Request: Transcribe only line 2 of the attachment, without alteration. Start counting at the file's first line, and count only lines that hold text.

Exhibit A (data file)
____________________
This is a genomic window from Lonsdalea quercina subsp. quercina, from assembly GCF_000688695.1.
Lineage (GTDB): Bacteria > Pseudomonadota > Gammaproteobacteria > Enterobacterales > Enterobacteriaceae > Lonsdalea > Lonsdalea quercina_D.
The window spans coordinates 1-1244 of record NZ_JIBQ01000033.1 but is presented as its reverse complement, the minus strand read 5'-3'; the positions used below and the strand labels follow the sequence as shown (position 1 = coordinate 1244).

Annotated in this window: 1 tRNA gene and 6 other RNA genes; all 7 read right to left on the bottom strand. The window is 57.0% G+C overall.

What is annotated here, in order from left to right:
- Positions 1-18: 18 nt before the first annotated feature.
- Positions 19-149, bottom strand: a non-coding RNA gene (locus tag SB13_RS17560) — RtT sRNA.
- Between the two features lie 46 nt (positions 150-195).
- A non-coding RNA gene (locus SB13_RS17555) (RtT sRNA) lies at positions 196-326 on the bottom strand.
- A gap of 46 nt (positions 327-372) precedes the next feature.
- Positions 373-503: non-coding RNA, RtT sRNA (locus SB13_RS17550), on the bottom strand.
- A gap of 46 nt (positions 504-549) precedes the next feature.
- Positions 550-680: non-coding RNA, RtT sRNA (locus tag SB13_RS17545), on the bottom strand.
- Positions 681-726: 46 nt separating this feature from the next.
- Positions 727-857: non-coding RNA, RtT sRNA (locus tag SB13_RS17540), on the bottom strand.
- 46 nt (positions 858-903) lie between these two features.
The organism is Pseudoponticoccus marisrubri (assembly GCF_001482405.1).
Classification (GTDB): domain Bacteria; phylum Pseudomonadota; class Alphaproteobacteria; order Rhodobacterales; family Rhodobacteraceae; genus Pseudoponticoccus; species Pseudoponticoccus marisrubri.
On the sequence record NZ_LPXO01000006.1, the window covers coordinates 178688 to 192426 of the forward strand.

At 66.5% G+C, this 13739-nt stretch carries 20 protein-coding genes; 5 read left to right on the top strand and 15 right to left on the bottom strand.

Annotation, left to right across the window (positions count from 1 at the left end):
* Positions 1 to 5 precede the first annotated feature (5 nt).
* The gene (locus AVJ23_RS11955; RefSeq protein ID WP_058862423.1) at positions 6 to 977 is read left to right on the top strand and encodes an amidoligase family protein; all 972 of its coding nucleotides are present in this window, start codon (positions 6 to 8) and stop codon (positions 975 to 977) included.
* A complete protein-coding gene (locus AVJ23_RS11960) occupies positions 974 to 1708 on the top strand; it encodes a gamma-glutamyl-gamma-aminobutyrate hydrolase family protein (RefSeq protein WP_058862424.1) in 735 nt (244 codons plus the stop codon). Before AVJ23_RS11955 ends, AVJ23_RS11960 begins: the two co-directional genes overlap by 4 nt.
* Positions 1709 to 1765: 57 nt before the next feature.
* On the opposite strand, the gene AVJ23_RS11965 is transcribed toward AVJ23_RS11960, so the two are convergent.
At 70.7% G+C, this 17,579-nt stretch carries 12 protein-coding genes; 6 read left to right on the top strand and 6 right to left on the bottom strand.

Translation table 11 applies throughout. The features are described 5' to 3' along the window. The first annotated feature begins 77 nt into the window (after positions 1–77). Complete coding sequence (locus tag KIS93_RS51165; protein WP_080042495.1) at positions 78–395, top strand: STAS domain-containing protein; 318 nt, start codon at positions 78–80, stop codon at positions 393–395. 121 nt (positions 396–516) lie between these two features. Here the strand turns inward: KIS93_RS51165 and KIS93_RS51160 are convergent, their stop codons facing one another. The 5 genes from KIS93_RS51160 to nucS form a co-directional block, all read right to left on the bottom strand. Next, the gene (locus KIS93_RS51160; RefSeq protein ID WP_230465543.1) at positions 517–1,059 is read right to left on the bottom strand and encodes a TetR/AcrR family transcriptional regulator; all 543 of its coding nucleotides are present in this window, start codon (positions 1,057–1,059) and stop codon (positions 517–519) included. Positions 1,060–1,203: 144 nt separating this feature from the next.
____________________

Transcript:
Lineage (GTDB): Bacteria > Pseudomonadota > Gammaproteobacteria > Enterobacterales > Enterobacteriaceae > Lonsdalea > Lonsdalea quercina_D.